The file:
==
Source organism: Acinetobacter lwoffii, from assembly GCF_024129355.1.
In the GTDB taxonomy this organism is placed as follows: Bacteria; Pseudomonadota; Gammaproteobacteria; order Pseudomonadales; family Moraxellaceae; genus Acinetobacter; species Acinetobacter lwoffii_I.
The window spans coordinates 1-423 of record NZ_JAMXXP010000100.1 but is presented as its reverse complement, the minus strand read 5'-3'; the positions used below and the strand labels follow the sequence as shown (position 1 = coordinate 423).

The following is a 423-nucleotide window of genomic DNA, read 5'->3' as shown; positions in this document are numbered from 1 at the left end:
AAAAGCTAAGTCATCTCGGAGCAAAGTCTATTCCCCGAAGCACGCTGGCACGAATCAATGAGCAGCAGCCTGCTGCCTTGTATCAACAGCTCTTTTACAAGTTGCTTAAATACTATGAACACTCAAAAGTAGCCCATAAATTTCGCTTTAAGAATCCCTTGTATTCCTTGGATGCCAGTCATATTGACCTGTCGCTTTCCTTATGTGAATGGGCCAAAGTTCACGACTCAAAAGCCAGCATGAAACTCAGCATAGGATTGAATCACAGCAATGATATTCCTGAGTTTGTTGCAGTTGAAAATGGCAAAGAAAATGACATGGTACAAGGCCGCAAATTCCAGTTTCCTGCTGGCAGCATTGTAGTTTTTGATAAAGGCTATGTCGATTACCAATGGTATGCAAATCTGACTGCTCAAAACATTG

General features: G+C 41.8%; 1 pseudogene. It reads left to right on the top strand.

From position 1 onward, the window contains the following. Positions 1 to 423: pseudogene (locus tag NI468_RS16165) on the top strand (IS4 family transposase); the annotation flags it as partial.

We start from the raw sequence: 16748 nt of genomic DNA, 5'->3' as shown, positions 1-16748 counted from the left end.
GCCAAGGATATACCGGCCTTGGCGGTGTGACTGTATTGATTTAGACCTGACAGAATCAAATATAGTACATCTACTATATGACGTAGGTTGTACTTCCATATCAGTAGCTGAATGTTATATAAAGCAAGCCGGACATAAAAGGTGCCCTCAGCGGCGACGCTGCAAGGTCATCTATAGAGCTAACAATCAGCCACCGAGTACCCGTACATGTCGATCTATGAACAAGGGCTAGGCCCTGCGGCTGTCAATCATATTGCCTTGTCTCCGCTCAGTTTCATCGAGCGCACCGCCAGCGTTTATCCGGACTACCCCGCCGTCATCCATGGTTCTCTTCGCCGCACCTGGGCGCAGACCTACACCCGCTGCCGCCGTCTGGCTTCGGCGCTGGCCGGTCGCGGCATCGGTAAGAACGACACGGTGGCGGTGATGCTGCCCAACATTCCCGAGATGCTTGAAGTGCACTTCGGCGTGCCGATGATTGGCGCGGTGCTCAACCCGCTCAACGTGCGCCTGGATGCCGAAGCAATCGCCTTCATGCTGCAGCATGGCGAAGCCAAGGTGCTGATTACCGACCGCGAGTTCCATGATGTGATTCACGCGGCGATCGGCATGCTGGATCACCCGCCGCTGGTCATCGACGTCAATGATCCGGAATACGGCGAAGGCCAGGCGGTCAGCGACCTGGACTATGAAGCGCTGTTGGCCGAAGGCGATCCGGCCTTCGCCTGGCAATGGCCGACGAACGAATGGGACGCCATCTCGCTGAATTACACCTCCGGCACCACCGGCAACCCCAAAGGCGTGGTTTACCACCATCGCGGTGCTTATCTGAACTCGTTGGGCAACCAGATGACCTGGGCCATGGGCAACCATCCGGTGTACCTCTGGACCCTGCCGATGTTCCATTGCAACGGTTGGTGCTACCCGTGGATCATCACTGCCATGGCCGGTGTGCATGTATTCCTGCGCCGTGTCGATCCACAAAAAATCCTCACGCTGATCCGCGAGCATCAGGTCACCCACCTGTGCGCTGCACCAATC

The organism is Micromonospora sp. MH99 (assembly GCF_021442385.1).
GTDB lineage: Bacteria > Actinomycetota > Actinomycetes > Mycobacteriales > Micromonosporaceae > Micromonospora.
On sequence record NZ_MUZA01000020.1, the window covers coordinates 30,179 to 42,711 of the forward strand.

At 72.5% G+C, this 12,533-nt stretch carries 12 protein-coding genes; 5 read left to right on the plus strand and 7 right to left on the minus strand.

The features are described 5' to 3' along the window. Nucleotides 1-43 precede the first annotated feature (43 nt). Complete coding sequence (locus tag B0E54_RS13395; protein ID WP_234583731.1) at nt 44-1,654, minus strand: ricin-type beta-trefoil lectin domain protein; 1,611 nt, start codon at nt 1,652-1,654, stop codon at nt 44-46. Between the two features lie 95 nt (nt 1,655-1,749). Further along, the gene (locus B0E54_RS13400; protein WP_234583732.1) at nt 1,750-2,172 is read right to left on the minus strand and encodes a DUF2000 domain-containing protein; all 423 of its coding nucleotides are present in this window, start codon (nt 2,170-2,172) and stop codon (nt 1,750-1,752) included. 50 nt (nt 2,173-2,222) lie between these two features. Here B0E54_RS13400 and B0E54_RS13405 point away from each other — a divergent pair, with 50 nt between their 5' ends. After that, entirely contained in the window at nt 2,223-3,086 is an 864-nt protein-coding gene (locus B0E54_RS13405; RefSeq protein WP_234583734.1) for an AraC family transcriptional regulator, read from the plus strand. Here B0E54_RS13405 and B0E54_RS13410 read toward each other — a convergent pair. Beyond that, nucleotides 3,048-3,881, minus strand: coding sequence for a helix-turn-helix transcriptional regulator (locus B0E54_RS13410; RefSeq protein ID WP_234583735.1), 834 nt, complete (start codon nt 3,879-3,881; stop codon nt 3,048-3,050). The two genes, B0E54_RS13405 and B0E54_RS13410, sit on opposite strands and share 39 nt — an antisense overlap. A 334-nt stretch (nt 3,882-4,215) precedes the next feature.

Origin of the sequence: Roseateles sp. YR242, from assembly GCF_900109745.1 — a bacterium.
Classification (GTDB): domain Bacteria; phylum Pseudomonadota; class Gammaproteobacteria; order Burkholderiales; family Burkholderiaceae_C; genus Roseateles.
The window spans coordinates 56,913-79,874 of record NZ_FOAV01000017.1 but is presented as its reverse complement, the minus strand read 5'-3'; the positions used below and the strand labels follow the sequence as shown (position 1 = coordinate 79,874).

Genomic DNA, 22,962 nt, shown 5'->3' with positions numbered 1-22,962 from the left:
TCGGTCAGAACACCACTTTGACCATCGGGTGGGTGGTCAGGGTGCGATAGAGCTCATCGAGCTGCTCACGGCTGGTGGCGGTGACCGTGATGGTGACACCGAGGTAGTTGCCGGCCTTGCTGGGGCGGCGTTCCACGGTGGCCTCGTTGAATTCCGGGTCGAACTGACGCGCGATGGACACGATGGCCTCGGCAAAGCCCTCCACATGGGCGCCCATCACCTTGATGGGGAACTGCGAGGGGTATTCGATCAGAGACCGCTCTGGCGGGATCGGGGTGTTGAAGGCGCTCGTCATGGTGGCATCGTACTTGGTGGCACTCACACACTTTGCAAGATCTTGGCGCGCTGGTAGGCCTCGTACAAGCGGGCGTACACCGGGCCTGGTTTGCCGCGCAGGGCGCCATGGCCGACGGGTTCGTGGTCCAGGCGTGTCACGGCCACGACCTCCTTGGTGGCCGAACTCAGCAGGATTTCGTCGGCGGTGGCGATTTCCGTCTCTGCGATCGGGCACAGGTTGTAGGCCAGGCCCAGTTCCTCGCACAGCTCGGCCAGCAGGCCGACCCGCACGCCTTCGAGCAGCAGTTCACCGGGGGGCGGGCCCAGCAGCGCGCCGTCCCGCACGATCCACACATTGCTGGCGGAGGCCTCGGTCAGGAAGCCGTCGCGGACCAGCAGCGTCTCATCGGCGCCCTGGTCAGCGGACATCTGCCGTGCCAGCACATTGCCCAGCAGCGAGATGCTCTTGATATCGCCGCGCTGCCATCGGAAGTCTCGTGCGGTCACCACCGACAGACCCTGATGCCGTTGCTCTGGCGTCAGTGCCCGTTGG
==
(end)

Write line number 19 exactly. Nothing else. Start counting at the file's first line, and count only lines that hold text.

TCGGTCAGAACACCACTTTGACCATCGGGTGGGTGGTCAGGGTGCGATAGAGCTCATCGAGCTGCTCACGGCTGGTGGCGGTGACCGTGATGGTGACACCGAGGTAGTTGCCGGCCTTGCTGGGGCGGCGTTCCACGGTGGCCTCGTTGAATTCCGGGTCGAACTGACGCGCGATGGACACGATGGCCTCGGCAAAGCCCTCCACATGGGCGCCCATCACCTTGATGGGGAACTGCGAGGGGTATTCGATCAGAGACCGCTCTGGCGGGATCGGGGTGTTGAAGGCGCTCGTCATGGTGGCATCGTACTTGGTGGCACTCACACACTTTGCAAGATCTTGGCGCGCTGGTAGGCCTCGTACAAGCGGGCGTACACCGGGCCTGGTTTGCCGCGCAGGGCGCCATGGCCGACGGGTTCGTGGTCCAGGCGTGTCACGGCCACGACCTCCTTGGTGGCCGAACTCAGCAGGATTTCGTCGGCGGTGGCGATTTCCGTCTCTGCGATCGGGCACAGGTTGTAGGCCAGGCCCAGTTCCTCGCACAGCTCGGCCAGCAGGCCGACCCGCACGCCTTCGAGCAGCAGTTCACCGGGGGGCGGGCCCAGCAGCGCGCCGTCCCGCACGATCCACACATTGCTGGCGGAGGCCTCGGTCAGGAAGCCGTCGCGGACCAGCAGCGTCTCATCGGCGCCCTGGTCAGCGGACATCTGCCGTGCCAGCACATTGCCCAGCAGCGAGATGCTCTTGATATCGCCGCGCTGCCATCGGAAGTCTCGTGCGGTCACCACCGACAGACCCTGATGCCGTTGCTCTGGCGTCAGTGCCCGTTGG